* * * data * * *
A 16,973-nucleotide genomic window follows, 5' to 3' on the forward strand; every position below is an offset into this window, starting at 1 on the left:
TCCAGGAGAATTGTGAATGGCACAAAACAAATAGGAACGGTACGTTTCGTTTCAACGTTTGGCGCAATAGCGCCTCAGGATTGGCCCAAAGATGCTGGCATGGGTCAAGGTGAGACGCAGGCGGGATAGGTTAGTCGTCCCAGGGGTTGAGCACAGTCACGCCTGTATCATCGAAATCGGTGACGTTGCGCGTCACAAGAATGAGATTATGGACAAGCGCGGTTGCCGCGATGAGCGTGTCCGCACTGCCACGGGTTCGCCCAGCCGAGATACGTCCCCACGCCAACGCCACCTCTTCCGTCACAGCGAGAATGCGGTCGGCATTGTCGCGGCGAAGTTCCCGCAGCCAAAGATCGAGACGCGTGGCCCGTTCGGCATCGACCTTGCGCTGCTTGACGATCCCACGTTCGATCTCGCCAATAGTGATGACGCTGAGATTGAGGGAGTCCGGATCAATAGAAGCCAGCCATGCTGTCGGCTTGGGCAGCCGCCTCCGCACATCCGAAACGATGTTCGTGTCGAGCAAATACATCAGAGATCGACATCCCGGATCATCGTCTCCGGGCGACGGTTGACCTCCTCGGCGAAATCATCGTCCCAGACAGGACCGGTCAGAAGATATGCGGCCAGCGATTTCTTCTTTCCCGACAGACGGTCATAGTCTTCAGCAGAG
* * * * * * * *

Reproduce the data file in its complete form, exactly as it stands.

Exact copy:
A 16,973-nucleotide genomic window follows, 5' to 3' on the forward strand; every position below is an offset into this window, starting at 1 on the left:
TCCAGGAGAATTGTGAATGGCACAAAACAAATAGGAACGGTACGTTTCGTTTCAACGTTTGGCGCAATAGCGCCTCAGGATTGGCCCAAAGATGCTGGCATGGGTCAAGGTGAGACGCAGGCGGGATAGGTTAGTCGTCCCAGGGGTTGAGCACAGTCACGCCTGTATCATCGAAATCGGTGACGTTGCGCGTCACAAGAATGAGATTATGGACAAGCGCGGTTGCCGCGATGAGCGTGTCCGCACTGCCACGGGTTCGCCCAGCCGAGATACGTCCCCACGCCAACGCCACCTCTTCCGTCACAGCGAGAATGCGGTCGGCATTGTCGCGGCGAAGTTCCCGCAGCCAAAGATCGAGACGCGTGGCCCGTTCGGCATCGACCTTGCGCTGCTTGACGATCCCACGTTCGATCTCGCCAATAGTGATGACGCTGAGATTGAGGGAGTCCGGATCAATAGAAGCCAGCCATGCTGTCGGCTTGGGCAGCCGCCTCCGCACATCCGAAACGATGTTCGTGTCGAGCAAATACATCAGAGATCGACATCCCGGATCATCGTCTCCGGGCGACGGTTGACCTCCTCGGCGAAATCATCGTCCCAGACAGGACCGGTCAGAAGATATGCGGCCAGCGATTTCTTCTTTCCCGACAGACGGTCATAGTCTTCAGCAGAG